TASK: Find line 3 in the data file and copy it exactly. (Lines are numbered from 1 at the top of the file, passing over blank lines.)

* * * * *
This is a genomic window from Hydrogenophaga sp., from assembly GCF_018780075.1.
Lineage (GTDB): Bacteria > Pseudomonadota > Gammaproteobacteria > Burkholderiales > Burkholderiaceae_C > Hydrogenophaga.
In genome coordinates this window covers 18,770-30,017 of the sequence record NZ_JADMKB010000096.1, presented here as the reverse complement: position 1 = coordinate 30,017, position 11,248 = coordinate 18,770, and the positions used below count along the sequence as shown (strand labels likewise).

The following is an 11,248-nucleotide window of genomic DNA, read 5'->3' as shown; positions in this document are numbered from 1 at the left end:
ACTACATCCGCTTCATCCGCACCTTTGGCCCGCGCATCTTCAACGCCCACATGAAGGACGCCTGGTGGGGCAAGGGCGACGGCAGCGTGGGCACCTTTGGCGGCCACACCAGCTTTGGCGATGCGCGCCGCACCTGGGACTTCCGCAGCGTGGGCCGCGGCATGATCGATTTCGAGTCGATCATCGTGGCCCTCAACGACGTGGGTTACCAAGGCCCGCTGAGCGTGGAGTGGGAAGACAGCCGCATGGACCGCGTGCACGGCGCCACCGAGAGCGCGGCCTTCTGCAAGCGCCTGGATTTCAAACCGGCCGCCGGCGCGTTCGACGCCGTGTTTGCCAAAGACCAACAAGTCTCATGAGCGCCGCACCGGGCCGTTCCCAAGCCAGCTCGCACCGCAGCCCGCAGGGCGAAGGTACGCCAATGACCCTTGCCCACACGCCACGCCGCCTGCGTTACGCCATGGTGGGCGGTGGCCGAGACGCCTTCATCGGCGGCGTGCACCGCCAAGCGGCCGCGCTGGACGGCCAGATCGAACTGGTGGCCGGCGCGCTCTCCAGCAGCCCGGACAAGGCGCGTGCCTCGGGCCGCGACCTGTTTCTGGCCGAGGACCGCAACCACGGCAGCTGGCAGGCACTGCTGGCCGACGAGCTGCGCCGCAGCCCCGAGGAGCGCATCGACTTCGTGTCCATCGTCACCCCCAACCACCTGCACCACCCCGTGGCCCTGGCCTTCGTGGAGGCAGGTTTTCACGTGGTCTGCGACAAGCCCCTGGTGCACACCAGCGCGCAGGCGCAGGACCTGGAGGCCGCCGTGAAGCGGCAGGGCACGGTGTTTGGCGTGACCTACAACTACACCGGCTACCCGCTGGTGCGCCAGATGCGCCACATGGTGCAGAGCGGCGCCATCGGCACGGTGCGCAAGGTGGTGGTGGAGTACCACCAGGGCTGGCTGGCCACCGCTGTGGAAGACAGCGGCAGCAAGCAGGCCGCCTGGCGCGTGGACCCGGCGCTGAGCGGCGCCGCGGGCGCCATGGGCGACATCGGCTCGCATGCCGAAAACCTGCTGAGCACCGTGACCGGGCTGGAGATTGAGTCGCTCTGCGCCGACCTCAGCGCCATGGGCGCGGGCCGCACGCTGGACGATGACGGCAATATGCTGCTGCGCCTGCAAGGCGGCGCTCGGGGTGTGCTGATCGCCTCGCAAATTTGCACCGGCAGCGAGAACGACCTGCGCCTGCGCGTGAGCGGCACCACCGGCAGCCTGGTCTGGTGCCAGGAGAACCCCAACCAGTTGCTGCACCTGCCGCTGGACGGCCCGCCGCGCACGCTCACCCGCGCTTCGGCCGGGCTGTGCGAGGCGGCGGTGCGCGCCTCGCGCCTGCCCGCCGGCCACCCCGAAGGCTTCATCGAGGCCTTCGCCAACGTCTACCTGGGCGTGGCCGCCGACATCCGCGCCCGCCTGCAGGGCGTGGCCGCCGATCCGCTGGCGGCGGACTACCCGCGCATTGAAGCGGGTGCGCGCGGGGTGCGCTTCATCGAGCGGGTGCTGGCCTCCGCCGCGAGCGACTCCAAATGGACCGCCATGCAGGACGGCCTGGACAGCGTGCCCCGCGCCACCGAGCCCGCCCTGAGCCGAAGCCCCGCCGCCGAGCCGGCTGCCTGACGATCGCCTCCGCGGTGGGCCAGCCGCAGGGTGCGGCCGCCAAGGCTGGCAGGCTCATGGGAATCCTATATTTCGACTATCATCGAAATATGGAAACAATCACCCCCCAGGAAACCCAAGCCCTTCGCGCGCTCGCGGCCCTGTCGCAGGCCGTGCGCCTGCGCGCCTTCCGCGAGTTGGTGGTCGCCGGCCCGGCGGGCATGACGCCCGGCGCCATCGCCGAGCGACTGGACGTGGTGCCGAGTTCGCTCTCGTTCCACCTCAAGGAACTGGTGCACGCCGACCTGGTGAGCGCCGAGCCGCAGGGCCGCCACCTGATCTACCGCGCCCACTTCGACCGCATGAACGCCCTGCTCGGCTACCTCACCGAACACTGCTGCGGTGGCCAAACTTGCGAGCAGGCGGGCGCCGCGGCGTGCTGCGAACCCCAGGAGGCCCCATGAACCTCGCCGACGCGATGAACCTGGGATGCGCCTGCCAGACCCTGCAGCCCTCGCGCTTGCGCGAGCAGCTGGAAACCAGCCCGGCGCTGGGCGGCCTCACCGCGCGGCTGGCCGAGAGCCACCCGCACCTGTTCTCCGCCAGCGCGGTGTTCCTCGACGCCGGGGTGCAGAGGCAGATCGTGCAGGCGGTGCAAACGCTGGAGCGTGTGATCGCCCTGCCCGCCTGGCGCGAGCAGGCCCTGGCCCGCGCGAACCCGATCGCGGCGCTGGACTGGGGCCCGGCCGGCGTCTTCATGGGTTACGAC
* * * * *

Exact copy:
In genome coordinates this window covers 18,770-30,017 of the sequence record NZ_JADMKB010000096.1, presented here as the reverse complement: position 1 = coordinate 30,017, position 11,248 = coordinate 18,770, and the positions used below count along the sequence as shown (strand labels likewise).